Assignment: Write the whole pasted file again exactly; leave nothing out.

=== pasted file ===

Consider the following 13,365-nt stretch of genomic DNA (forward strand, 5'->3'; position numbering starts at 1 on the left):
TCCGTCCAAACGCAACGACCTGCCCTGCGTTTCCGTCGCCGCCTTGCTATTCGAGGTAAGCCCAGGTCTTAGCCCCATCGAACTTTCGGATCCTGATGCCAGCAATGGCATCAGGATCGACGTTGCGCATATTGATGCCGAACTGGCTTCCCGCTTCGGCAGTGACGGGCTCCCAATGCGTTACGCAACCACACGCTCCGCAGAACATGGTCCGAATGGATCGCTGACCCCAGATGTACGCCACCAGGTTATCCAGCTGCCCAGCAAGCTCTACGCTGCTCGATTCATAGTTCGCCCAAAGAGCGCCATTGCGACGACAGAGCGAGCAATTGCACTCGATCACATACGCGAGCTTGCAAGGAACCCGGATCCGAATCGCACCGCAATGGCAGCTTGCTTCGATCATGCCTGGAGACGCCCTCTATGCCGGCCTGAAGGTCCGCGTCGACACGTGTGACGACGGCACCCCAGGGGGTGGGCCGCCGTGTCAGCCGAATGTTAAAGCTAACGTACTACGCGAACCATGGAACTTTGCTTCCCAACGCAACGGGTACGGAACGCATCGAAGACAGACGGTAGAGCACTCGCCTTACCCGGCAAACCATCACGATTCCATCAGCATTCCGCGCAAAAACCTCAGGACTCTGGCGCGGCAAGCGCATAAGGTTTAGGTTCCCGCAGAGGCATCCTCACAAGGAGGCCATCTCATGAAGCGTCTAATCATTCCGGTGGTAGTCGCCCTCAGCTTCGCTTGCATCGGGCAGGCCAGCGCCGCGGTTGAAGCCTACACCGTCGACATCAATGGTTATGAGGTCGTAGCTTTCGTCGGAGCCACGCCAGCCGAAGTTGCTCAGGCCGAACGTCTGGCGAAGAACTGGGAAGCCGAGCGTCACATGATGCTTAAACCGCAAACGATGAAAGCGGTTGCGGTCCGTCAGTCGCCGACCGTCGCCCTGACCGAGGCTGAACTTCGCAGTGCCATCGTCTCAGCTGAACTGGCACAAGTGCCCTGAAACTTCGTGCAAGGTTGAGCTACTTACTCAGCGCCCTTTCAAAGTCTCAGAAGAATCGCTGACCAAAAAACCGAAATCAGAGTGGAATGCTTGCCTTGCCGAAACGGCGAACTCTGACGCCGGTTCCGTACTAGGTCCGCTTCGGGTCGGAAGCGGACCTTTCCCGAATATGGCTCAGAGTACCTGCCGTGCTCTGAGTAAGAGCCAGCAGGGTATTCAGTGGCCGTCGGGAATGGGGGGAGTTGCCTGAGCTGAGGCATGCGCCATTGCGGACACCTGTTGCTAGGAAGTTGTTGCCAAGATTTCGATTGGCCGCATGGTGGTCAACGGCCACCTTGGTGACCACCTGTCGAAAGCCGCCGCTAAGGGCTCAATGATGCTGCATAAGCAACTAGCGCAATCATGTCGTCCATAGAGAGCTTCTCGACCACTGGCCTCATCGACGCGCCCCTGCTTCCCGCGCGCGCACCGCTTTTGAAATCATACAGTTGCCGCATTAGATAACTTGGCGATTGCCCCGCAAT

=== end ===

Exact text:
Consider the following 13,365-nt stretch of genomic DNA (forward strand, 5'->3'; position numbering starts at 1 on the left):
TCCGTCCAAACGCAACGACCTGCCCTGCGTTTCCGTCGCCGCCTTGCTATTCGAGGTAAGCCCAGGTCTTAGCCCCATCGAACTTTCGGATCCTGATGCCAGCAATGGCATCAGGATCGACGTTGCGCATATTGATGCCGAACTGGCTTCCCGCTTCGGCAGTGACGGGCTCCCAATGCGTTACGCAACCACACGCTCCGCAGAACATGGTCCGAATGGATCGCTGACCCCAGATGTACGCCACCAGGTTATCCAGCTGCCCAGCAAGCTCTACGCTGCTCGATTCATAGTTCGCCCAAAGAGCGCCATTGCGACGACAGAGCGAGCAATTGCACTCGATCACATACGCGAGCTTGCAAGGAACCCGGATCCGAATCGCACCGCAATGGCAGCTTGCTTCGATCATGCCTGGAGACGCCCTCTATGCCGGCCTGAAGGTCCGCGTCGACACGTGTGACGACGGCACCCCAGGGGGTGGGCCGCCGTGTCAGCCGAATGTTAAAGCTAACGTACTACGCGAACCATGGAACTTTGCTTCCCAACGCAACGGGTACGGAACGCATCGAAGACAGACGGTAGAGCACTCGCCTTACCCGGCAAACCATCACGATTCCATCAGCATTCCGCGCAAAAACCTCAGGACTCTGGCGCGGCAAGCGCATAAGGTTTAGGTTCCCGCAGAGGCATCCTCACAAGGAGGCCATCTCATGAAGCGTCTAATCATTCCGGTGGTAGTCGCCCTCAGCTTCGCTTGCATCGGGCAGGCCAGCGCCGCGGTTGAAGCCTACACCGTCGACATCAATGGTTATGAGGTCGTAGCTTTCGTCGGAGCCACGCCAGCCGAAGTTGCTCAGGCCGAACGTCTGGCGAAGAACTGGGAAGCCGAGCGTCACATGATGCTTAAACCGCAAACGATGAAAGCGGTTGCGGTCCGTCAGTCGCCGACCGTCGCCCTGACCGAGGCTGAACTTCGCAGTGCCATCGTCTCAGCTGAACTGGCACAAGTGCCCTGAAACTTCGTGCAAGGTTGAGCTACTTACTCAGCGCCCTTTCAAAGTCTCAGAAGAATCGCTGACCAAAAAACCGAAATCAGAGTGGAATGCTTGCCTTGCCGAAACGGCGAACTCTGACGCCGGTTCCGTACTAGGTCCGCTTCGGGTCGGAAGCGGACCTTTCCCGAATATGGCTCAGAGTACCTGCCGTGCTCTGAGTAAGAGCCAGCAGGGTATTCAGTGGCCGTCGGGAATGGGGGGAGTTGCCTGAGCTGAGGCATGCGCCATTGCGGACACCTGTTGCTAGGAAGTTGTTGCCAAGATTTCGATTGGCCGCATGGTGGTCAACGGCCACCTTGGTGACCACCTGTCGAAAGCCGCCGCTAAGGGCTCAATGATGCTGCATAAGCAACTAGCGCAATCATGTCGTCCATAGAGAGCTTCTCGACCACTGGCCTCATCGACGCGCCCCTGCTTCCCGCGCGCGCACCGCTTTTGAAATCATACAGTTGCCGCATTAGATAACTTGGCGATTGCCCCGCAAT